Dec. 11 (Bloomberg) -- Kenya’s shilling weakened the most in more than two weeks, bringing its decline to a six-month low, as importers bought dollars before the year-end festivities.
The currency of East Africa’s biggest economy depreciated 0.3 percent to 86.13 a dollar, the biggest fall since Nov 19, by 11:13 a.m. in Nairobi, the capital. A close at this level would be the lowest since May 31, according to data compiled by Bloomberg.
Imports in Kenya rise during the Christmas and year-end period as companies anticipate higher sales. Christians account for 87 percent of Kenya’s 38 million population, according to the CIA World Factbook. Remittances fell to $92.1 million in October from $92.5 million in September, the Central Bank of Kenya said yesterday. It rose 12.7 percent over the same period of last year.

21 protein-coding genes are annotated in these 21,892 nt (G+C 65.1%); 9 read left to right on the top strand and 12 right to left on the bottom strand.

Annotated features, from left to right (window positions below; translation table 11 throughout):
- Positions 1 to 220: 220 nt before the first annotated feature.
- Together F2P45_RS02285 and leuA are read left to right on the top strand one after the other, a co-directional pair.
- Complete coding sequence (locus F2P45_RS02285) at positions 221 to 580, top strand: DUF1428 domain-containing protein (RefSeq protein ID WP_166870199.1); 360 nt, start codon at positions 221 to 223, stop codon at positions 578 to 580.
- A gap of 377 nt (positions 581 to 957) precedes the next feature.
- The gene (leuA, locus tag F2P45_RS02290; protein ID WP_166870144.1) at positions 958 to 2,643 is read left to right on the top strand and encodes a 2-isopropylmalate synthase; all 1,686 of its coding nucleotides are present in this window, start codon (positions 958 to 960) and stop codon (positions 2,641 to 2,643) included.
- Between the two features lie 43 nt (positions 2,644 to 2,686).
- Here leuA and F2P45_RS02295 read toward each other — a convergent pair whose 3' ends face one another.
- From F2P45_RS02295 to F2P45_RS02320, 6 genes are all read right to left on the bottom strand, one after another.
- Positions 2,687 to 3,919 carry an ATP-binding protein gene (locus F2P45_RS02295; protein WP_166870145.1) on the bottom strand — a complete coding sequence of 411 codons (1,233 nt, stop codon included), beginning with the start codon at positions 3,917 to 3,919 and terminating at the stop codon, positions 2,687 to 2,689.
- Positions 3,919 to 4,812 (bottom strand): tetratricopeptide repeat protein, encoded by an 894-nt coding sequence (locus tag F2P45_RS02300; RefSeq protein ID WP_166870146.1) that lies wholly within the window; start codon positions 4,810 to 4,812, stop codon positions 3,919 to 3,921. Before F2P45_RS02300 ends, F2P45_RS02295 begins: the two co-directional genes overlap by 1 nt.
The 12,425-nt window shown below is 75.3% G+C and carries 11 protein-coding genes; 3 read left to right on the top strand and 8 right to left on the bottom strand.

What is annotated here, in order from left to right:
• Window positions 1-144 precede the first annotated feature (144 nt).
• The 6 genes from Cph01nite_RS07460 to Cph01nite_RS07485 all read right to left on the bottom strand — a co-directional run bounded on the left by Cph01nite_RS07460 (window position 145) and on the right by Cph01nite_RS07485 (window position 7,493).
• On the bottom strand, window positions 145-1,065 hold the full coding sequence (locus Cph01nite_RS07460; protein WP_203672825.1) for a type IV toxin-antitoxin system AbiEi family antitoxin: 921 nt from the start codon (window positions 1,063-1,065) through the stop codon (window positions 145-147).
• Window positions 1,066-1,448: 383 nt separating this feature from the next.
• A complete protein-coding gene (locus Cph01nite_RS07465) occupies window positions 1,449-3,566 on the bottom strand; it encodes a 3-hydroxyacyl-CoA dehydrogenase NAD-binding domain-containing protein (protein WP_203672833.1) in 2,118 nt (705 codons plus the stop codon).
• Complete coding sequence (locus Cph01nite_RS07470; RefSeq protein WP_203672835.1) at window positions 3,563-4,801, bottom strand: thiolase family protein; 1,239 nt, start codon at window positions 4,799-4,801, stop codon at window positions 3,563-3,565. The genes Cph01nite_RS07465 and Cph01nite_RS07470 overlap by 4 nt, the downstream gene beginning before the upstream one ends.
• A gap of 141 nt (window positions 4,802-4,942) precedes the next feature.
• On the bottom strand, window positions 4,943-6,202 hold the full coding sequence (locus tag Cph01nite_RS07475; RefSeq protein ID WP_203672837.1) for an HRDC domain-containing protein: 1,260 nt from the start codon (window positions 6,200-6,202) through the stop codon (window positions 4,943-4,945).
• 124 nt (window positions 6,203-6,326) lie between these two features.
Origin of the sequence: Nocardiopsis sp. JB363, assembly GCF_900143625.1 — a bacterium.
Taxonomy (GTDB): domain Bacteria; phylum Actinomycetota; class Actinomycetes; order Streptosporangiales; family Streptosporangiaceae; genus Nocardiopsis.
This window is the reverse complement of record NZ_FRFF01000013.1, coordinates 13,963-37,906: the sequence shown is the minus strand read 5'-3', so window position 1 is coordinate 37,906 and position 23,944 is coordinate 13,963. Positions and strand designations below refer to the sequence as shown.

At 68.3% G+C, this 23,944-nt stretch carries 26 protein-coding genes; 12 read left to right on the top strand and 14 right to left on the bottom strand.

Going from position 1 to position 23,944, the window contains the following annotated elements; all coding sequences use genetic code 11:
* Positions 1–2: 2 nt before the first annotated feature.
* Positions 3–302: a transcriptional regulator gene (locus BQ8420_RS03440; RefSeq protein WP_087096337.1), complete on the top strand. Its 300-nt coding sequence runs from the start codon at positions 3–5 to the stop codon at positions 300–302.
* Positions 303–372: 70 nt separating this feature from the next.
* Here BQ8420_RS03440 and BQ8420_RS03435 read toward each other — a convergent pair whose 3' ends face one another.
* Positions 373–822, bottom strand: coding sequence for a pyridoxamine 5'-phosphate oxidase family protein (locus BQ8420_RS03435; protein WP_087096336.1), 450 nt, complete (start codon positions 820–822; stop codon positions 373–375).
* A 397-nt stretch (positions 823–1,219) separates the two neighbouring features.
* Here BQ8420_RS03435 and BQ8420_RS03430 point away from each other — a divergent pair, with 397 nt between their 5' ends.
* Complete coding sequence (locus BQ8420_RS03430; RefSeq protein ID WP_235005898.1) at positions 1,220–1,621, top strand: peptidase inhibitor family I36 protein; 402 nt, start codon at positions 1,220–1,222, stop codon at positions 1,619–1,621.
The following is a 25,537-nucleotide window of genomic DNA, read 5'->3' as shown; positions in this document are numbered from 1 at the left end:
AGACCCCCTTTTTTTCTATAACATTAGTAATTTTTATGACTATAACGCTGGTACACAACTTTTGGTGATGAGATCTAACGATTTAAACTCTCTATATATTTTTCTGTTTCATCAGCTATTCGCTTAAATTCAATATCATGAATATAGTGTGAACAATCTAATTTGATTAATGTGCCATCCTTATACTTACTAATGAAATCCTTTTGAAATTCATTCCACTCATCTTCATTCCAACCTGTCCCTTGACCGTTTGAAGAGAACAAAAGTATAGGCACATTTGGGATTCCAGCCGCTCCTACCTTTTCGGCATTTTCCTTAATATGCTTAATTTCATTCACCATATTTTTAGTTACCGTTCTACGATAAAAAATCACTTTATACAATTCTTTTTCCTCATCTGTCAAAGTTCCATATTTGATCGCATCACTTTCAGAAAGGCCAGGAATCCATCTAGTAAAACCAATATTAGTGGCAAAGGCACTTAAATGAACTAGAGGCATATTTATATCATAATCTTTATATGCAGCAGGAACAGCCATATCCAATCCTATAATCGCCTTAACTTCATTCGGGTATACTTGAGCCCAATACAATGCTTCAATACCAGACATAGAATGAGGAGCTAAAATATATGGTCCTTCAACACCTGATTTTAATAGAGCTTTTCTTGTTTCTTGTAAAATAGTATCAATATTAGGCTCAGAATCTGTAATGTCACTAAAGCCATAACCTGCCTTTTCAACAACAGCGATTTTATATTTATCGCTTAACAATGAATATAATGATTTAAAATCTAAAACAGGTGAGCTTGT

“The shilling is on weaker footing as the oil importers and manufacturing sector front load their dollar demand ahead of the holidays,” Chris Muiga, a senior currency dealer at Nairobi-based Kenya Commercial Bank Ltd., said by phone. “The expectation is a weaker shilling at the beginning of the year to the range of 86.50 to 86.70 which has prompted a surge in demand for the dollar.”
Kenya’s current-account deficit widened by 35.3 percent to $4.3 billion in the year to September 2012 from $3.2 billion a year ago, as imports jumped 10.1 percent and exports climbed 2.9 percent, the bank said on its website on Dec. 6.
The Ugandan shilling gained 0.3 percent to 2,681 a dollar, appreciating for a second day. Tanzania’s shilling weakened less than 0.1 percent to 1,601 a dollar.
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